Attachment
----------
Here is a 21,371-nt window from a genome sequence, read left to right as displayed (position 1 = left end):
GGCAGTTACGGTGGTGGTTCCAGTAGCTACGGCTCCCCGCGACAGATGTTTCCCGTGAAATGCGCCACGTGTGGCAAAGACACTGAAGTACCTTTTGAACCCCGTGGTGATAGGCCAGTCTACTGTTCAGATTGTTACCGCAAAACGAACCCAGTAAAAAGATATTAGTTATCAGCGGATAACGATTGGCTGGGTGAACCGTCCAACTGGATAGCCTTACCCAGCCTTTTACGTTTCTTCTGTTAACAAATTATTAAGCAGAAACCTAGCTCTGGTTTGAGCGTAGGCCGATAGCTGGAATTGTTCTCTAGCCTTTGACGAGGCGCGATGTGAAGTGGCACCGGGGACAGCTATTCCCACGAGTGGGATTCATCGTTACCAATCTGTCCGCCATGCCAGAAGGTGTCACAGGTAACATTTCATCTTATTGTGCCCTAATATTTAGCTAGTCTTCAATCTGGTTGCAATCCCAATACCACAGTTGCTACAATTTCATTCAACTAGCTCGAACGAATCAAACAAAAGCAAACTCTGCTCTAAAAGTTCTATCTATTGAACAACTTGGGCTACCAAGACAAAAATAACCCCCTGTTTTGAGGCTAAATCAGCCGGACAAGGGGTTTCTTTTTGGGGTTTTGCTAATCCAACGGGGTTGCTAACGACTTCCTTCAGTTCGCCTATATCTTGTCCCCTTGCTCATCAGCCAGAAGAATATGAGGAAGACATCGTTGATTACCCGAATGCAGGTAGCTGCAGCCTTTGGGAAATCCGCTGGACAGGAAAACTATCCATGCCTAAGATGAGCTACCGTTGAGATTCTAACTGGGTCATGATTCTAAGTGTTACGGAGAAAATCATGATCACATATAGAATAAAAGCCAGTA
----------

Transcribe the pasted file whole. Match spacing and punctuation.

Here is a 21,371-nt window from a genome sequence, read left to right as displayed (position 1 = left end):
GGCAGTTACGGTGGTGGTTCCAGTAGCTACGGCTCCCCGCGACAGATGTTTCCCGTGAAATGCGCCACGTGTGGCAAAGACACTGAAGTACCTTTTGAACCCCGTGGTGATAGGCCAGTCTACTGTTCAGATTGTTACCGCAAAACGAACCCAGTAAAAAGATATTAGTTATCAGCGGATAACGATTGGCTGGGTGAACCGTCCAACTGGATAGCCTTACCCAGCCTTTTACGTTTCTTCTGTTAACAAATTATTAAGCAGAAACCTAGCTCTGGTTTGAGCGTAGGCCGATAGCTGGAATTGTTCTCTAGCCTTTGACGAGGCGCGATGTGAAGTGGCACCGGGGACAGCTATTCCCACGAGTGGGATTCATCGTTACCAATCTGTCCGCCATGCCAGAAGGTGTCACAGGTAACATTTCATCTTATTGTGCCCTAATATTTAGCTAGTCTTCAATCTGGTTGCAATCCCAATACCACAGTTGCTACAATTTCATTCAACTAGCTCGAACGAATCAAACAAAAGCAAACTCTGCTCTAAAAGTTCTATCTATTGAACAACTTGGGCTACCAAGACAAAAATAACCCCCTGTTTTGAGGCTAAATCAGCCGGACAAGGGGTTTCTTTTTGGGGTTTTGCTAATCCAACGGGGTTGCTAACGACTTCCTTCAGTTCGCCTATATCTTGTCCCCTTGCTCATCAGCCAGAAGAATATGAGGAAGACATCGTTGATTACCCGAATGCAGGTAGCTGCAGCCTTTGGGAAATCCGCTGGACAGGAAAACTATCCATGCCTAAGATGAGCTACCGTTGAGATTCTAACTGGGTCATGATTCTAAGTGTTACGGAGAAAATCATGATCACATATAGAATAAAAGCCAGTA